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They Can Keep Your Devices at the Border If You Won’t Provide Your Password

The US Department of Homeland Security just released a new policy on border searches of electronic devices.

This new policy asserts that  “travelers are obligated to present electronic devices and the information contained therein in a condition that allows inspection of the device and its contents.”

If you do not provide your password on your laptop, cell phone or storage device or if they cannot fully inspect what is on the laptop, they can confiscate your device.


For more on this story, go to Papers, Please.


[Image: Wikimedia Commons]

Comments are Closed.
jonsg January 20, 2018

Point being, if you hand over your device switched on and unlocked, they can use it to access anything in your contacts list, your email, your text messages, and any apps you have...like Dropbox, Google Drive, and so on. They can store your authentication tokens so that they have continuing access to these things out of your sight. And that's what they want. So they're taking this bullying approach: if you don't unlock it, we'll steal it from you permanently. (And then, presumably, subject it to digital forensics to obtain all the same stuff.) So the only sensible thing, really, is to wipe your phone before flying (or bring one you use only for flying), and take a /tabula rasa/ laptop-like device such as a new Chromebook for computing needs. It's truly pathetic that it's come to this. It's just theatre. Any terrorist isn't going to come across the border carrying sensitive materials! So this just victimises and oppresses the honest, for the sake of appearances.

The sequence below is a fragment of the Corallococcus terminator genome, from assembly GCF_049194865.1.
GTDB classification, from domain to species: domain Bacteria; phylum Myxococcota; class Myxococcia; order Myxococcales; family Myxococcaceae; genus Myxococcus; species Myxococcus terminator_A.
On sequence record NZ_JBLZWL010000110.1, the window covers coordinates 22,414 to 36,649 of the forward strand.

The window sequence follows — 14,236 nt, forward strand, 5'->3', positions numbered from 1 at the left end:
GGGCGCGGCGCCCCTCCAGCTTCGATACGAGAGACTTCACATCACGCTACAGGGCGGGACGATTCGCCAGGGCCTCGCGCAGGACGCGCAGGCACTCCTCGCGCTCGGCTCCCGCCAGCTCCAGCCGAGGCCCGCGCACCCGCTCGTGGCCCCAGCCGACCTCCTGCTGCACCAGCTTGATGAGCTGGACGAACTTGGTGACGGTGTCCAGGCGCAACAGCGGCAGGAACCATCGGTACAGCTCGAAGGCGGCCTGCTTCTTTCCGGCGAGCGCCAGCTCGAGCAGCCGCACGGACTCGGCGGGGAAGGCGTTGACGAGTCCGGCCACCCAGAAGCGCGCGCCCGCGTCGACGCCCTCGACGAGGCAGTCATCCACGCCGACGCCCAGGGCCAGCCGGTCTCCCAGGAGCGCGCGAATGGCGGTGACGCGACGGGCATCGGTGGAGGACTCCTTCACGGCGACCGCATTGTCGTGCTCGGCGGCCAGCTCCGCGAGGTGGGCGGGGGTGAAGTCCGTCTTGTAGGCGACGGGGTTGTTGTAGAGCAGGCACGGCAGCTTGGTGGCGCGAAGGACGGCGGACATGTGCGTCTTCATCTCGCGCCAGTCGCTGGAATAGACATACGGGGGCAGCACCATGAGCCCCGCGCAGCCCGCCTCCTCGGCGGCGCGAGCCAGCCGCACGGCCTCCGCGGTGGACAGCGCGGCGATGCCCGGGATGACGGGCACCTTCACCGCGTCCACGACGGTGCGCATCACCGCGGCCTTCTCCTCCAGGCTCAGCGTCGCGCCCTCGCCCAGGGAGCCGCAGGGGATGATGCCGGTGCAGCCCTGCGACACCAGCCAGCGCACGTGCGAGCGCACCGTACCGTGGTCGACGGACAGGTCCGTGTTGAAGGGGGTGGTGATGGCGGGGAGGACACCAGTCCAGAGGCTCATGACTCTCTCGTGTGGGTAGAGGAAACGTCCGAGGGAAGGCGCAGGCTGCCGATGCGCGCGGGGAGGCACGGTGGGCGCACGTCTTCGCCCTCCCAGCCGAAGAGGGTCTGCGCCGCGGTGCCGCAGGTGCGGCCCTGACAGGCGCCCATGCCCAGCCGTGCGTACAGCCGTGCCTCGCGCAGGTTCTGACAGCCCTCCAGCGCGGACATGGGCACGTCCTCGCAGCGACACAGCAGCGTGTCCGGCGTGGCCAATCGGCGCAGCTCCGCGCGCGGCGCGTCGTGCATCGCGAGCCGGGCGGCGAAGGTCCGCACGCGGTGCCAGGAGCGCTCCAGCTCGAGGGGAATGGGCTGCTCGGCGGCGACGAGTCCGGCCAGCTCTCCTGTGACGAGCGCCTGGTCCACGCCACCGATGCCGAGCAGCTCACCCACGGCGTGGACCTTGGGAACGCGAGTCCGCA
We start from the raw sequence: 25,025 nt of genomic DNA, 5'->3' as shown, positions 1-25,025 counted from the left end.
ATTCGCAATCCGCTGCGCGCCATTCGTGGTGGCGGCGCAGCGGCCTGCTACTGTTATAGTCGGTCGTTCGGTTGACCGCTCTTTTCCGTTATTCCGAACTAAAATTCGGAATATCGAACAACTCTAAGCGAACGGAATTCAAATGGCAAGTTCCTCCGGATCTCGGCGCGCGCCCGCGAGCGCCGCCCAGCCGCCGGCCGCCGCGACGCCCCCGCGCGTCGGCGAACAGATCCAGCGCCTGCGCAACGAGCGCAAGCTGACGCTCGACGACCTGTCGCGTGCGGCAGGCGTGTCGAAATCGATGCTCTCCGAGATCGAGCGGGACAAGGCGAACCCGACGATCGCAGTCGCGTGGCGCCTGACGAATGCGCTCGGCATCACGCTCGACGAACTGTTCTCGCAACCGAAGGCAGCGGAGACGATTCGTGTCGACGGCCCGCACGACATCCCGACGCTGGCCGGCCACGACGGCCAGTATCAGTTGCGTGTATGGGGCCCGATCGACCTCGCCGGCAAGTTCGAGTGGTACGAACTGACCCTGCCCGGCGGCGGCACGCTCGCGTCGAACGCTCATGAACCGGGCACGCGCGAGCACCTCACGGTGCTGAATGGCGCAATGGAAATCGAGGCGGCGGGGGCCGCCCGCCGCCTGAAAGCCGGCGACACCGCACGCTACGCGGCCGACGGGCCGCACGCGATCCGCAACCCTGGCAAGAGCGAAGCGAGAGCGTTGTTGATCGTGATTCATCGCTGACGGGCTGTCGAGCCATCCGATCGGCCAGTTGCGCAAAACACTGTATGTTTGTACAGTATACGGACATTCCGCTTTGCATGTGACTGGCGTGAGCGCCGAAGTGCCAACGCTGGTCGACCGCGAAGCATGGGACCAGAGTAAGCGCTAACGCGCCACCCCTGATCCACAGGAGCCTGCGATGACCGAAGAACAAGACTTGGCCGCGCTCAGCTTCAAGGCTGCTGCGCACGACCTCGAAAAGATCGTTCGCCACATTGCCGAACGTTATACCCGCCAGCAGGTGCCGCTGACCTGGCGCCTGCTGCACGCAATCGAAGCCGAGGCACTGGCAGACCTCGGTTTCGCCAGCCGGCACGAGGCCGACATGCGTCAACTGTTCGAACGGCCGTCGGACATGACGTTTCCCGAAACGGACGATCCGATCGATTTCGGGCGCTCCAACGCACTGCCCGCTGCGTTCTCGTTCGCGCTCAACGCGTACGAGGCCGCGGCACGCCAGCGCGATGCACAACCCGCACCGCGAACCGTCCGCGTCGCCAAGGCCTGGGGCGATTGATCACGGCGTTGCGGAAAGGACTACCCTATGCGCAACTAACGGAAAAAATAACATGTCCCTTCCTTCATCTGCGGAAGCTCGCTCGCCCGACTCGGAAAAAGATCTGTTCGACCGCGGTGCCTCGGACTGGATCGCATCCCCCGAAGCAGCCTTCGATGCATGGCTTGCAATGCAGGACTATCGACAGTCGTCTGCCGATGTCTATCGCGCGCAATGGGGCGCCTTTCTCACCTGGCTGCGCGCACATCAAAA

VaguelyAsian January 17, 2018

This is the real deal and not just here in the states. A New Zealand customs agent interrogated me and insisted on my phone password AND access to my apps and locked storage. If I denied them, the agent said I would be sent on the next flight back to the US!